Saturday, August 16, 2008

Investigating NJ Numbers Part 1

This is a follow-up on our previous post regarding RealtyTrac's numbers.

First we like the services that RealtyTrac offers. We like their output and their statistics are very interesting. But upon reading the differing numbers between their second quarter 2008 numbers and the July numbers we felt something was askew. From a little research it appears we are just another in a long line of questioners.

Unfortunately the media treats their press releases as industry experts, however the main goal of RealtyTrac is to sell properties. From their website -

Welcome to RealtyTrac, the nation’s leading online foreclosure marketplace and the most trusted source of foreclosure information.

Over the last year there have been several articles regarding the reliability of their statistics. Here are two excellent articles -

Here is an excerpt from Business and Media -

“RealtyTrac's monthly foreclosure data is still inflated, because they haven't changed their methodology on a month-by-month basis,” Sam Ali, a reporter for the Star-Ledger, told BMI. “So a single property may still get counted several times based on the number of filings it has accrued over time. They did release a six-month (January-June) roundup where they did include what they described as ‘Unique Households.’ They claim this figure eliminates the double and triple counting of the same properties.”


But even with the adjustments in the RealtyTrac data, Ali determined it would not be possible to compare their “tweaked” data of this year to last year’s and come up with an accurate number of increased foreclosures.


“In New Jersey that reduced the number of foreclosure filings from January through June from something like 27,000 to 13,000 – so it cut the figure in half, but for some reason they do not break down ‘Unique Households’ on a month-by-month basis,” Ali said. “Nor did they include a ‘Unique Household’ number for January through June 2006, so it’s impossible to compare year-over-year figures.”


Yet the media continue to use RealtyTrac’s questionable numbers.

“Sadly, I think all of us in the media are to blame for that,” Ali said. “Call it the lemming factor. RealtyTrac has been pretty aggressive about sandblasting their press releases to every media outlet on the planet with catchy, eye-popping headlines. When one person reports the figures, pretty soon, everyone starts reporting the figures. RealtyTrac first and foremost is not a research firm – it’s a company that sells foreclosure lists to real estate investors.”


Here is an exerpt from the Atlanta Journal Constitution (unfortunately one needs a subscription form original so here is a copy)-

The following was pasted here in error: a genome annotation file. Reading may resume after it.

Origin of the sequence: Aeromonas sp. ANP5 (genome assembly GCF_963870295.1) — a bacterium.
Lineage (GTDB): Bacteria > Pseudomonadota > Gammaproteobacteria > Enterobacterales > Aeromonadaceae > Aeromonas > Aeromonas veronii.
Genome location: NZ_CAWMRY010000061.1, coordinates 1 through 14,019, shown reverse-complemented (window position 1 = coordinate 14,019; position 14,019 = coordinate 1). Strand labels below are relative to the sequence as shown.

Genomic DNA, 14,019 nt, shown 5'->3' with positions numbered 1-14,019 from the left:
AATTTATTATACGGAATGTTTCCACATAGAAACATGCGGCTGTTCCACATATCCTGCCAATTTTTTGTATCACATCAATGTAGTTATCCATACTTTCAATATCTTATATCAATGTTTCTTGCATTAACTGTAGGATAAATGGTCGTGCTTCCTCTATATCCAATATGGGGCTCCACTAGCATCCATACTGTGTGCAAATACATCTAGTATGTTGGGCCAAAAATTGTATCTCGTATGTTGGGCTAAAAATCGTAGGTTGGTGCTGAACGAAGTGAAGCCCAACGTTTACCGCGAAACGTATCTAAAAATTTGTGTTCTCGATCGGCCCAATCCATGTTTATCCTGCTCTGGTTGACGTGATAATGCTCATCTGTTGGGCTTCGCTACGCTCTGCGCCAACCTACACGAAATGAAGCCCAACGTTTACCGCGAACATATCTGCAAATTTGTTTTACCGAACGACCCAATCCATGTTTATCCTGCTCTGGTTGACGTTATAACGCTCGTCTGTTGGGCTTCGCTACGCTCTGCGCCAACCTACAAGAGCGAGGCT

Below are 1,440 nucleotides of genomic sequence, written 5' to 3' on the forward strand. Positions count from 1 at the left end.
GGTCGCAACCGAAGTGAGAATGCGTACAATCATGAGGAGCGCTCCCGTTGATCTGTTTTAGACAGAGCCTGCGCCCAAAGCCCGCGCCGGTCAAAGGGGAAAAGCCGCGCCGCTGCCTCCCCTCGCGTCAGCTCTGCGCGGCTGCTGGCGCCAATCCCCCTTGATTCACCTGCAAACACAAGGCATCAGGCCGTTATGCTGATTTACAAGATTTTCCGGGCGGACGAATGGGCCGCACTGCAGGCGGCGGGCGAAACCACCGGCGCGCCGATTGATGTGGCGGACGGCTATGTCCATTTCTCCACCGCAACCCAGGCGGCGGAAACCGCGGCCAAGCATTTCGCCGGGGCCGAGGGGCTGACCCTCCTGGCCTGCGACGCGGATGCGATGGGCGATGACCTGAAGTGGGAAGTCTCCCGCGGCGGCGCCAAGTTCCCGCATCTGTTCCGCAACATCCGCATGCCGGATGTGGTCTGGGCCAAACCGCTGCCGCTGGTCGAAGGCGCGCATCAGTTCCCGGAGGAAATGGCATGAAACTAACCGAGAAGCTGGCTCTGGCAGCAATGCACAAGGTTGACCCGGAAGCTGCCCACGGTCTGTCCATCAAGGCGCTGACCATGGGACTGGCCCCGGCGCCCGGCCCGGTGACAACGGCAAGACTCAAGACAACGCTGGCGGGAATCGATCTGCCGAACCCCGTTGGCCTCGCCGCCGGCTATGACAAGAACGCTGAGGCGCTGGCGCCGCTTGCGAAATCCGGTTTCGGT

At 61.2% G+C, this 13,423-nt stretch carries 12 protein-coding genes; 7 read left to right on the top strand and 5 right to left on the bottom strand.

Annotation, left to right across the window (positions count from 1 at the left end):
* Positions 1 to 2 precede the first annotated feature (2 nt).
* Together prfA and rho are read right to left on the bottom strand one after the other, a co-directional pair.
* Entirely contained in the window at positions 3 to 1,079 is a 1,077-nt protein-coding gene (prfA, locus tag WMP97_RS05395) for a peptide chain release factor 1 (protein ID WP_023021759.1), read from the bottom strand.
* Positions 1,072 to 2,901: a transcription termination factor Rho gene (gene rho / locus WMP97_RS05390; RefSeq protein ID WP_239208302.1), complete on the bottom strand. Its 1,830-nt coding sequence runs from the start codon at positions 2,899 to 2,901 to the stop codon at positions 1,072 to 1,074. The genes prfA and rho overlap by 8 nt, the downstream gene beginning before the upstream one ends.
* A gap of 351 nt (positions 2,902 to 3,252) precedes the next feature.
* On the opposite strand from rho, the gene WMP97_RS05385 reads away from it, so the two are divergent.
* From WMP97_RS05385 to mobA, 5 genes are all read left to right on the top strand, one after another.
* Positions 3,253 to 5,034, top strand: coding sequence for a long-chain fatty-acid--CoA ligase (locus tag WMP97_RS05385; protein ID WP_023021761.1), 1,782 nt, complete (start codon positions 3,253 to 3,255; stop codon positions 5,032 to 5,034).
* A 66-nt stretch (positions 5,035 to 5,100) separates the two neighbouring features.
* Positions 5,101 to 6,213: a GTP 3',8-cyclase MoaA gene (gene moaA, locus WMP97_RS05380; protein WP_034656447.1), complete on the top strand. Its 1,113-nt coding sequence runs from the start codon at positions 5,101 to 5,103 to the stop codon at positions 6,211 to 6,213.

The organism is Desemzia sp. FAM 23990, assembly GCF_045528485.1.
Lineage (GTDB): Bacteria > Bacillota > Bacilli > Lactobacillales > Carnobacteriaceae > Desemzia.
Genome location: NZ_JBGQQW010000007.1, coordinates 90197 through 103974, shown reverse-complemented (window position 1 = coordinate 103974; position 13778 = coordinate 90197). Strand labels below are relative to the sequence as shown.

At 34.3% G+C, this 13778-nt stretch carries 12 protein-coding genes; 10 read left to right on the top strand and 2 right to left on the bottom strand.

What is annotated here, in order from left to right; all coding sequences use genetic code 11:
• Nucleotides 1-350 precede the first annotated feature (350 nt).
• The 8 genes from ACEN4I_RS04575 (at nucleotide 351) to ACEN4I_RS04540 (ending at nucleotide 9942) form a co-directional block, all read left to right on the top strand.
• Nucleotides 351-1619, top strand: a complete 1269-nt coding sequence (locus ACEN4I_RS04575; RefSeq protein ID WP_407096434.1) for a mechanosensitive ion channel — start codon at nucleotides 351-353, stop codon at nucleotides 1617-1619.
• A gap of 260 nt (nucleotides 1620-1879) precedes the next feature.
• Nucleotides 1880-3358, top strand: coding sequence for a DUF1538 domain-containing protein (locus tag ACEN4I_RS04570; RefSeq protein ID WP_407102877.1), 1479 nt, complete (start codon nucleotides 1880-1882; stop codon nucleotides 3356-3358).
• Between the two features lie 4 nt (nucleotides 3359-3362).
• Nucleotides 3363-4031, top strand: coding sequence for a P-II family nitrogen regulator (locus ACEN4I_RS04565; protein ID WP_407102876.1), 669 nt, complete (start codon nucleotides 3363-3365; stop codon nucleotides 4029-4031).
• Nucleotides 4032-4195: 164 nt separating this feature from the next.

RealtyTrac, one of the nation's leading sources of foreclosure statistics, reported 12,602 July foreclosure actions for Georgia. But that total counted more than 2,000 properties twice, and sometimes more, The Atlanta Journal-Constitution found in a review of the data.

There is little dispute that Georgia faces a foreclosure crisis, but the company's July report overstated the magnitude of the problem. After a preliminary investigation, the company said Friday that its data show foreclosure filings in July actually rose by 14 percent — not by 75 percent.

...
RealtyTrac said it also provides data to the Federal Reserve, the Federal Deposit Insurance Corp. and the FBI.

At a time when mortgage failures top the public agenda, no one knows the precise scope of the problem.

No government agency collects nationwide foreclosure statistics. The Mortgage Bankers Association reports quarterly on delinquent mortgages and foreclosures, but its survey covers only 80 percent of mortgages and does not include a breakdown below the state level. Other organizations use credit files and lender surveys to produce estimates.


The numbers are touted as gospel from the major networks and main national papers, however when people do some digging in the numbers there are some questions. Various states have various timelines so being in the foreclosure process with states that have timelines that are over a year will, by default, have higher numbers just since people stay in the foreclosure process longer. There is also the issue involving actual counting and double counting. We will look at NJ actual numbers in an upcoming post.

1 comment:

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